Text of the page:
Share Your Story
Hearing about others' experiences can be helpful when dealing with death and bereavement. Do you have a personal experience that you'd feel comfortable sharing with the campaign? If so, let us know...
My husband was diagnosed with lung cancer with secondaries in liver and bones in June 2011. He died 1 December 2011. We hardly had time to accept the diagnosis before our lives changed on an almost daily basis. I became his full-time carer and he began to slip away very quickly.
We were very close and were able to speak about most things but one of the hardest things to discuss was his death and my life afterwards. He did not want to die in hospital and I was determined that he would die where he wanted. Watching the person I love and shared 15 years of my life with die was heartbreaking, but we discussed his funeral and where he wanted to rest. We both love a particular beach and so we put in our wills that I will keep him with me until I die then we will meet on our beach, have a glass of champagne then be together there always. The executors of my will are clear about these requests.
The day we had to call in the doctors because he was in pain and they decided to put in a syringe driver for managing his pain, we knew it was likely to be only 12-48 hours that he would be with us. I had promised him that I would be with him every step of the way and I was: visits to hospital, palliative treatment to deal with pain, visits to A&E and at his death.
Being with him as he struggled and fought for breath was the most painful to watch. One of the last things he said to me was, " Let me go darling". He said it three times. So I talked to him and reassured him that I would always love him and that if it was time for him to begin the next part of his journey then he should go taking all of our love with him.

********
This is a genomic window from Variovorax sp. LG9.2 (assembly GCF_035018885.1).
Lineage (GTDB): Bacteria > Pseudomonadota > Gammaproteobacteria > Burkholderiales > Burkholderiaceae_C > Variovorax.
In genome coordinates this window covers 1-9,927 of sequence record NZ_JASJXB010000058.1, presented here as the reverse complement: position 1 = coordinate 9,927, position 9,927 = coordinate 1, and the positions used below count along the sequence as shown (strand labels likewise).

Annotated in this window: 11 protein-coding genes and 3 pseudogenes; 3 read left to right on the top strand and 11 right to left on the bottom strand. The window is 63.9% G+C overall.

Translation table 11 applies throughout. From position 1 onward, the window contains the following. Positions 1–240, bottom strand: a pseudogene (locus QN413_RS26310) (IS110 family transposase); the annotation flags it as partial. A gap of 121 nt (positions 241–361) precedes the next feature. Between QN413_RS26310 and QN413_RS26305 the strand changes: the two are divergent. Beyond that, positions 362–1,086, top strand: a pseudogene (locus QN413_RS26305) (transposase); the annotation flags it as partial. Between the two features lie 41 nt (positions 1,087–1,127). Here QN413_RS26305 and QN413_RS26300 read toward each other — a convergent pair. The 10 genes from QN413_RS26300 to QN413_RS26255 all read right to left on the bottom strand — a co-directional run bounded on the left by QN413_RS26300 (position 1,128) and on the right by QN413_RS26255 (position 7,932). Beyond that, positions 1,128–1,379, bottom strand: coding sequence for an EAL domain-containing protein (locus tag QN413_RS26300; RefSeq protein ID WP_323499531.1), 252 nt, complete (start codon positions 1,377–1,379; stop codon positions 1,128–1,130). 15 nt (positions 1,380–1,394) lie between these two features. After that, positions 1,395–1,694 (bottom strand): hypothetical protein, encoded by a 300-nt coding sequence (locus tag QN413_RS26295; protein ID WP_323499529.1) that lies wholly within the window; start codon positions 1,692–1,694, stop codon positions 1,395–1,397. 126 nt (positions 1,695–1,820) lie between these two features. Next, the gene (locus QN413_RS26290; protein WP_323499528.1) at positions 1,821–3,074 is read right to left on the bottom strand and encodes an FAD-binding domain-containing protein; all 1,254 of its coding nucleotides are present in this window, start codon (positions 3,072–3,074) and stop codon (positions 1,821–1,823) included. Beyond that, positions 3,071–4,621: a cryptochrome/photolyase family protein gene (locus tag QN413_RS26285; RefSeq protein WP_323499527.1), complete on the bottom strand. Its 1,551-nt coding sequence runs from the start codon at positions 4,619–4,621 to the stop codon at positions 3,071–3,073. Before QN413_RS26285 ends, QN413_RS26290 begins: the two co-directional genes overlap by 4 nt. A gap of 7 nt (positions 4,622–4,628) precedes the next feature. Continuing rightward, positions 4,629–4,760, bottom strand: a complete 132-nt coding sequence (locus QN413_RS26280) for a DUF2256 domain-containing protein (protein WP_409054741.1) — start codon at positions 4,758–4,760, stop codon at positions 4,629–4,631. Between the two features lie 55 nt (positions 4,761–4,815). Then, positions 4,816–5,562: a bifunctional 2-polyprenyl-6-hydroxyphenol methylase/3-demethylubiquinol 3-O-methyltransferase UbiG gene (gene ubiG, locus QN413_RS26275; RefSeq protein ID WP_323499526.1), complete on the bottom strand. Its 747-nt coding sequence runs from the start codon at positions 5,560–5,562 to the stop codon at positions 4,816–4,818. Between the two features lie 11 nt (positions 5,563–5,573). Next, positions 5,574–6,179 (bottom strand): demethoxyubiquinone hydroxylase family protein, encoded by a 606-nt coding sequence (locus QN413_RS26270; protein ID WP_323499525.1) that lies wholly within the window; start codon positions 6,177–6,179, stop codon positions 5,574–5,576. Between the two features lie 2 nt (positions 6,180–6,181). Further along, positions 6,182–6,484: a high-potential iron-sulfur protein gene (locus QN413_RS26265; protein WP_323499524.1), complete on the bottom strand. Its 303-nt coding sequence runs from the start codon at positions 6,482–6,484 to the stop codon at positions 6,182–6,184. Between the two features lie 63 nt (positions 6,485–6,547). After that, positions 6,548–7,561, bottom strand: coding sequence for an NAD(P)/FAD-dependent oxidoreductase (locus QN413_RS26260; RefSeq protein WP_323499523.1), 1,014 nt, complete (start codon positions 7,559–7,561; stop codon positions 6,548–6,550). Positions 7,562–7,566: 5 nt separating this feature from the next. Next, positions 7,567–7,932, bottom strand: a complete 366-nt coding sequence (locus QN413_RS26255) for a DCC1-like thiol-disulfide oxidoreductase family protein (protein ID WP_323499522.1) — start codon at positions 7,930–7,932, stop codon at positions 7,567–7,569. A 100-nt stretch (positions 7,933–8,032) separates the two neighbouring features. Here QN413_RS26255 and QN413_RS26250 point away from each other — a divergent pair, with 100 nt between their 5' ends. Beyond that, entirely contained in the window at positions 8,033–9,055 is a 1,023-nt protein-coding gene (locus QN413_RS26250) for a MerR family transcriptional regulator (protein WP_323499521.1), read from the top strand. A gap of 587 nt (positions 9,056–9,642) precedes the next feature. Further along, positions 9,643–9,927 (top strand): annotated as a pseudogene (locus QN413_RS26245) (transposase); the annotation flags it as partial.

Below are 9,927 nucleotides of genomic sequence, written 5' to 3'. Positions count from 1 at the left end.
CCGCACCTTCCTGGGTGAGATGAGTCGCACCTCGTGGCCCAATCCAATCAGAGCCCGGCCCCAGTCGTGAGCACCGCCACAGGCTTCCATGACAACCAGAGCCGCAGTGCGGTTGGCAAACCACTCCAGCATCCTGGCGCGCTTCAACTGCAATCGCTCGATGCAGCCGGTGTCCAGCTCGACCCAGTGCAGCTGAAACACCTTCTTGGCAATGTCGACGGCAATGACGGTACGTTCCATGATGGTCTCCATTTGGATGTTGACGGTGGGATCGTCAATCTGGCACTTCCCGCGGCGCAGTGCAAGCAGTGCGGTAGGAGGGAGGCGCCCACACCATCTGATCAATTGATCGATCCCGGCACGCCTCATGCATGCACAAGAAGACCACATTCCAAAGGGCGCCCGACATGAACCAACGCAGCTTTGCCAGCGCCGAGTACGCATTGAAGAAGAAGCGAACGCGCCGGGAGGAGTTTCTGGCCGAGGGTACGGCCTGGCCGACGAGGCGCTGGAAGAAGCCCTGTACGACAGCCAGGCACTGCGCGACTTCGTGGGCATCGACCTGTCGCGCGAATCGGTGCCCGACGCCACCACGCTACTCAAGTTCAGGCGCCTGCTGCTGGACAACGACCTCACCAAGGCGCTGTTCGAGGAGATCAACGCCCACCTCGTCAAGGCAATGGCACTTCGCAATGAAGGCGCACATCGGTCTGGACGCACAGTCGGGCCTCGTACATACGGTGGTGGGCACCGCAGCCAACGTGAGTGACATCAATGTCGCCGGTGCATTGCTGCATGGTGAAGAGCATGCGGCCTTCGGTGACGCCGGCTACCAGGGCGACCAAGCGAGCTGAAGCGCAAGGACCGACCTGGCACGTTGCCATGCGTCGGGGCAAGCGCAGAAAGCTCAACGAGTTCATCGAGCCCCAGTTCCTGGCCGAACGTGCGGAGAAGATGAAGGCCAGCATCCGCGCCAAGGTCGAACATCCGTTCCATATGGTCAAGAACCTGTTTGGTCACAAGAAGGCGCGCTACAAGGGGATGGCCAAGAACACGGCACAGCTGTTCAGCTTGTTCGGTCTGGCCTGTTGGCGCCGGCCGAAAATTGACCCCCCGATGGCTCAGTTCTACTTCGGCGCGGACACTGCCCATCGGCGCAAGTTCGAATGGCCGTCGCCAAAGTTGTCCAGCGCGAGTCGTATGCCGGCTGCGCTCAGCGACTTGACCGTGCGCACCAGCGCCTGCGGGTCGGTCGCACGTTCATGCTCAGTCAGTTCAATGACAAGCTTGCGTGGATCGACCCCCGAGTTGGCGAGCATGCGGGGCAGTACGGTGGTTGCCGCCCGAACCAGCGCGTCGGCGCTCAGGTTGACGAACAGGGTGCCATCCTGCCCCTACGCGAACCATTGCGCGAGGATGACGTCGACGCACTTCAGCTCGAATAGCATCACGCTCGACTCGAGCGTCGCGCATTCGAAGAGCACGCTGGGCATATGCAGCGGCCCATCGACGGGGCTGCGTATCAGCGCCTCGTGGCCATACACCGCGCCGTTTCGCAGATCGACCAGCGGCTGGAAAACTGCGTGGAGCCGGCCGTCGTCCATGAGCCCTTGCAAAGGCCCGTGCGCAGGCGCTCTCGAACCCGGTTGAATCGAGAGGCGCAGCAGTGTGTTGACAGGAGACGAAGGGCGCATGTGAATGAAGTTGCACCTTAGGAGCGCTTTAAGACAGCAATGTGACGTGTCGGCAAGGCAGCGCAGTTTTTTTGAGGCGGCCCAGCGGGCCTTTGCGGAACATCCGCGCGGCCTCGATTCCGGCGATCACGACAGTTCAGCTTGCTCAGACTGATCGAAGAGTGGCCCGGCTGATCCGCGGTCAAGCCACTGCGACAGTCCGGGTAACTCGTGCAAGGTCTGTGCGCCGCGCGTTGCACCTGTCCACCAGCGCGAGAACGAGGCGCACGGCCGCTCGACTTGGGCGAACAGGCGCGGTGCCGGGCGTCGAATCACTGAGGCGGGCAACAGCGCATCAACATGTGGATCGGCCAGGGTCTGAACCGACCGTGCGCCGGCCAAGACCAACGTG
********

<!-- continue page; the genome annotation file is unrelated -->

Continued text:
To be with him when he took his last breath was so painful but it was good to know that we had managed to talk about his death and life and that we could give him his last wish.
We had also discussed a Do Not Resuscitate form, which he said he wanted in place. However, he later changed his mind as he said he wanted to be with me as long as possible.
It helped to know that we had discussed his wishes regarding his funeral when we came to organising it, yet there was room for us to add our own input to celebrate his life and honour his death.
Because his cancer developed so quickly we tried not to put off discussing painful issues. We knew from the outset that there was no treatment and that he only had months to live. His adult children could not cope with this and put their heads in the sand but we were lucky enough to be able to talk about most things and since his death it has been helpful to me to know that I was able to carry out his last wishes, which would have been difficult if they had not already been spoken about as his ability to communicate at the end was negligible due to medication.
I went to see him in the Chapel of Rest, which was very hard but helped to reinforce that he would not be coming home again - that doesn't stop me expecting him to walk through the door some days.
It is a help to me on difficult days to know that we had spoken about how he wanted the end of his life to be and that I was able to make sure it happened for him. One of the most loving things I could do for him, especially as I felt so helpless when he was wasting away in front of my eyes.
The Dying Matters Coalition is led by the National Council for Palliative Care,
the umbrella charity for end of life care in England, Wales and Northern Ireland.
Freephone 08000 21 44 66